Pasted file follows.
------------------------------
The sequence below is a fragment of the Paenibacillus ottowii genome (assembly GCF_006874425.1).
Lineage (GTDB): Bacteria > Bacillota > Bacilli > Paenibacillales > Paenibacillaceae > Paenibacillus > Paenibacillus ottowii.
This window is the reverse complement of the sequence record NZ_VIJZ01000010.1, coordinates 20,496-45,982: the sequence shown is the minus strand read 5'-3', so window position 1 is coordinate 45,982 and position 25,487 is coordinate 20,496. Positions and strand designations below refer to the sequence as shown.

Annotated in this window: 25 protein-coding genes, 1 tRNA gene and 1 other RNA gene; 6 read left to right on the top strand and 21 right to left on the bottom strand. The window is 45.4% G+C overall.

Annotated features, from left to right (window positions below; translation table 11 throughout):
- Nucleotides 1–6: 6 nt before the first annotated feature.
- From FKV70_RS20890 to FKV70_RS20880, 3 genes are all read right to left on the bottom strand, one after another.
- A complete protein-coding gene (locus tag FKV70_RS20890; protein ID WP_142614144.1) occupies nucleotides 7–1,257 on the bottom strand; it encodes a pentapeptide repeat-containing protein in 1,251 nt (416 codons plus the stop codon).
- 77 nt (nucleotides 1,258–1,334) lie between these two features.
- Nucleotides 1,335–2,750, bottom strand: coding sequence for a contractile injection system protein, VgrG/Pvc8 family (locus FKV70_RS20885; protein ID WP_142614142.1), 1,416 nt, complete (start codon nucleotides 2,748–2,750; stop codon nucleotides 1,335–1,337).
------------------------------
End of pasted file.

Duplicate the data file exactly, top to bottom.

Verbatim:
The sequence below is a fragment of the Paenibacillus ottowii genome (assembly GCF_006874425.1).
Lineage (GTDB): Bacteria > Bacillota > Bacilli > Paenibacillales > Paenibacillaceae > Paenibacillus > Paenibacillus ottowii.
This window is the reverse complement of the sequence record NZ_VIJZ01000010.1, coordinates 20,496-45,982: the sequence shown is the minus strand read 5'-3', so window position 1 is coordinate 45,982 and position 25,487 is coordinate 20,496. Positions and strand designations below refer to the sequence as shown.

Annotated in this window: 25 protein-coding genes, 1 tRNA gene and 1 other RNA gene; 6 read left to right on the top strand and 21 right to left on the bottom strand. The window is 45.4% G+C overall.

Annotated features, from left to right (window positions below; translation table 11 throughout):
- Nucleotides 1–6: 6 nt before the first annotated feature.
- From FKV70_RS20890 to FKV70_RS20880, 3 genes are all read right to left on the bottom strand, one after another.
- A complete protein-coding gene (locus tag FKV70_RS20890; protein ID WP_142614144.1) occupies nucleotides 7–1,257 on the bottom strand; it encodes a pentapeptide repeat-containing protein in 1,251 nt (416 codons plus the stop codon).
- 77 nt (nucleotides 1,258–1,334) lie between these two features.
- Nucleotides 1,335–2,750, bottom strand: coding sequence for a contractile injection system protein, VgrG/Pvc8 family (locus FKV70_RS20885; protein ID WP_142614142.1), 1,416 nt, complete (start codon nucleotides 2,748–2,750; stop codon nucleotides 1,335–1,337).